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UN climate change panel says 'unprecedented changes' needed to prevent rapid global warming

By Amanda Schmidt, AccuWeather staff writer
October 09, 2018, 9:13:04 AM EDT

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There are "clear benefits to people and natural ecosystems when limiting global warming to 1.5 C compared to 2 C,” the Intergovernmental Panel on Climate Change (IPCC) said in a new assessment on Monday, Oct. 8.

However, limiting global warming global warming to 1.5 C would require “rapid, far-reaching and unprecedented changes in all aspects of society.”

The Nobel Prize-winning IPCC is the leading world body for assessing the science related to climate change, its impacts and potential future risks, and possible response options.

The Special Report on Global Warming of 1.5 C was approved by the IPCC on Saturday in Incheon, South Korea.

It will be a key scientific input into the Katowice Climate Change Conference in Poland this December, when governments review the Paris Agreement to tackle climate change.

The Paris Agreement, adopted by nearly 200 nations in December 2015, included the aim of strengthening the global response to the threat of climate change by limiting global temperature rise no more than 2 C.

UN Climate 10-2018

Intergovernmental Panel on Climate Change, IPCC, Chair Hoesung Lee, center, and other leaders hold a press conference in Incheon, South Korea, Monday, Oct. 8, 2018. (AP Photo/Ahn Young-joon)

Ninety-one authors and review editors from 40 countries prepared the IPCC report in response to an invitation from the United Nations Framework Convention on Climate Change (UNFCCC) when it adopted the Paris Agreement in 2015.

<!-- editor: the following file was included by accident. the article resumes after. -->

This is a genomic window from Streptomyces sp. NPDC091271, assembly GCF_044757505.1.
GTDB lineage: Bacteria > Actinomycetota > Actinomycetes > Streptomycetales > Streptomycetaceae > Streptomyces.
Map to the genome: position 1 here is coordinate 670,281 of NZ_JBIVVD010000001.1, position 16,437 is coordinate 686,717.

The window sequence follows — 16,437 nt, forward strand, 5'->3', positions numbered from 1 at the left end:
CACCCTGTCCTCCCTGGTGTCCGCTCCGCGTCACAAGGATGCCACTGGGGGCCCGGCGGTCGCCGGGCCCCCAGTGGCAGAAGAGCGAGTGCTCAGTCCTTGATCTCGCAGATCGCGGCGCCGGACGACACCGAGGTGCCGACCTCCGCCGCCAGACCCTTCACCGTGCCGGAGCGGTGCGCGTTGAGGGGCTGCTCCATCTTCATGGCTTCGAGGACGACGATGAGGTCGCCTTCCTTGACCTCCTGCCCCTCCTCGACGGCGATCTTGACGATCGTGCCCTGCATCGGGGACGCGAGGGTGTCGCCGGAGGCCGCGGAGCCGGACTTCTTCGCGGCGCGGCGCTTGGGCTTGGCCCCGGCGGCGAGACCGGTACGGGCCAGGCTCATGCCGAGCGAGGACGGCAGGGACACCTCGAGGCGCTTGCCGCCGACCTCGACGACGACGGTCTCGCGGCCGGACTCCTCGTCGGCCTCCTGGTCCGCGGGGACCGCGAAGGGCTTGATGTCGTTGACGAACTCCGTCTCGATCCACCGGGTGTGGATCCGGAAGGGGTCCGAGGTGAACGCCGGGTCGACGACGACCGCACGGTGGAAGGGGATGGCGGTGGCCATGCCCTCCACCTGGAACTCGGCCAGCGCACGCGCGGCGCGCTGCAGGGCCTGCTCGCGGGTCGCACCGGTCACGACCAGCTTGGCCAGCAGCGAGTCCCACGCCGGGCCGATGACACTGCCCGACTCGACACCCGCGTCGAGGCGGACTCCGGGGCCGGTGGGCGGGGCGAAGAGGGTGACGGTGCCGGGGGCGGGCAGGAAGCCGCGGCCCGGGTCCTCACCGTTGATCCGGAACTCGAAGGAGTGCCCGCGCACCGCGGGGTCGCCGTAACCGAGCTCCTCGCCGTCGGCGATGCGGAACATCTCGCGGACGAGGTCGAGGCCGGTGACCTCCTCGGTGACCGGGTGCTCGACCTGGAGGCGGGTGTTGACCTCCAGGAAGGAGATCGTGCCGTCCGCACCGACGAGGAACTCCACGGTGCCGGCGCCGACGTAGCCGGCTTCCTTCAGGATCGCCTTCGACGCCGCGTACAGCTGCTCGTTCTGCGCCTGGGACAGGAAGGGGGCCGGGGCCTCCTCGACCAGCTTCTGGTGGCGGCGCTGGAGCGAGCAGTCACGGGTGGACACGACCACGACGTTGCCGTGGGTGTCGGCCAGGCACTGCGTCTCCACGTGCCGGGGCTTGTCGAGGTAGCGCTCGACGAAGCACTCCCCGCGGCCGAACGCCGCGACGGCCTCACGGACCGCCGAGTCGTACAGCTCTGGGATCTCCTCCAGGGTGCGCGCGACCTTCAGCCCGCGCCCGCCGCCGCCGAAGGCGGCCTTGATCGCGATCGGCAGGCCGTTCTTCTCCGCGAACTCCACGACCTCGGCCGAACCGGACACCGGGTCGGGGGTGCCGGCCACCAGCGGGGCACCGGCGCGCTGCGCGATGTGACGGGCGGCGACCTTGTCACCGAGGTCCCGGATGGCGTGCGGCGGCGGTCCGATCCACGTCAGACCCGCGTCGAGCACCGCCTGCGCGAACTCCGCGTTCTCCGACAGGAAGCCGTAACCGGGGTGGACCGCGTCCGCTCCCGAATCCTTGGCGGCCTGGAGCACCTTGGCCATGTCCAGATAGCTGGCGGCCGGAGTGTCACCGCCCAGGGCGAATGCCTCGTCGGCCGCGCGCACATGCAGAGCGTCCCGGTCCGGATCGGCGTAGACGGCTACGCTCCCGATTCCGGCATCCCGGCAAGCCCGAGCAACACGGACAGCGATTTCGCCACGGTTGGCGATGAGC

“One of the key messages that comes out very strongly from this report is that we are already seeing the consequences of 1 C of global warming through more extreme weather, rising sea levels and diminishing Arctic sea ice, among other changes,” Panmao Zhai, Co-Chair of IPCC Working Group I, said in the statement.

In the 728-page document, the U.N. organization detailed how Earth’s weather, health and ecosystems would be in better shape if the world’s leaders could somehow limit future human-caused warming.

For example, by 2100, global sea level rise would be 10 centimeters lower with global warming of 1.5 C compared with 2 C.

The likelihood of an Arctic Ocean free of sea ice in summer would be once per century with global warming of 1.5 C, compared with at least once per decade with 2 C.

Coral reefs would decline by 70 to 90 percent with global warming of 1.5 C, whereas virtually all, over 99 percent, would be lost with 2 C.

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“Every extra bit of warming matters, especially since warming of 1.5 C or higher increases the risk associated with long-lasting or irreversible changes, such as the loss of some ecosystems,” said Hans-Otto Pörtner, Co-Chair of IPCC Working Group II.

The report also examines pathways available to limit warming to 1.5 C, what it would take to achieve them and what the consequences could be.

“The good news is that some of the kinds of actions that would be needed to limit global warming to 1.5ºC are already underway around the world, but they would need to accelerate,” said Valerie Masson-Delmotte, Co-Chair of Working Group I.

Global net human-caused emissions of carbon dioxide (CO2) would need to fall by about 45 percent from 2010 levels by 2030, reaching ‘net zero’ around 2050.

“Limiting warming to 1.5 C is possible within the laws of chemistry and physics but doing so would require unprecedented changes,” said Jim Skea, Co-Chair of IPCC Working Group III.

If the global temperature temporarily exceeds 1.5 C, there may be a greater reliance on techniques that remove CO2 from the atmosphere to return global temperature to below 1.5 C by 2100.

However, the effectiveness of these techniques are unproven on a large scale, and some may carry significant risks for sustainable development, the report notes.

“This report gives policymakers and practitioners the information they need to make decisions that tackle climate change while considering local context and people’s needs. The next few years are probably the most important in our history,” she said.

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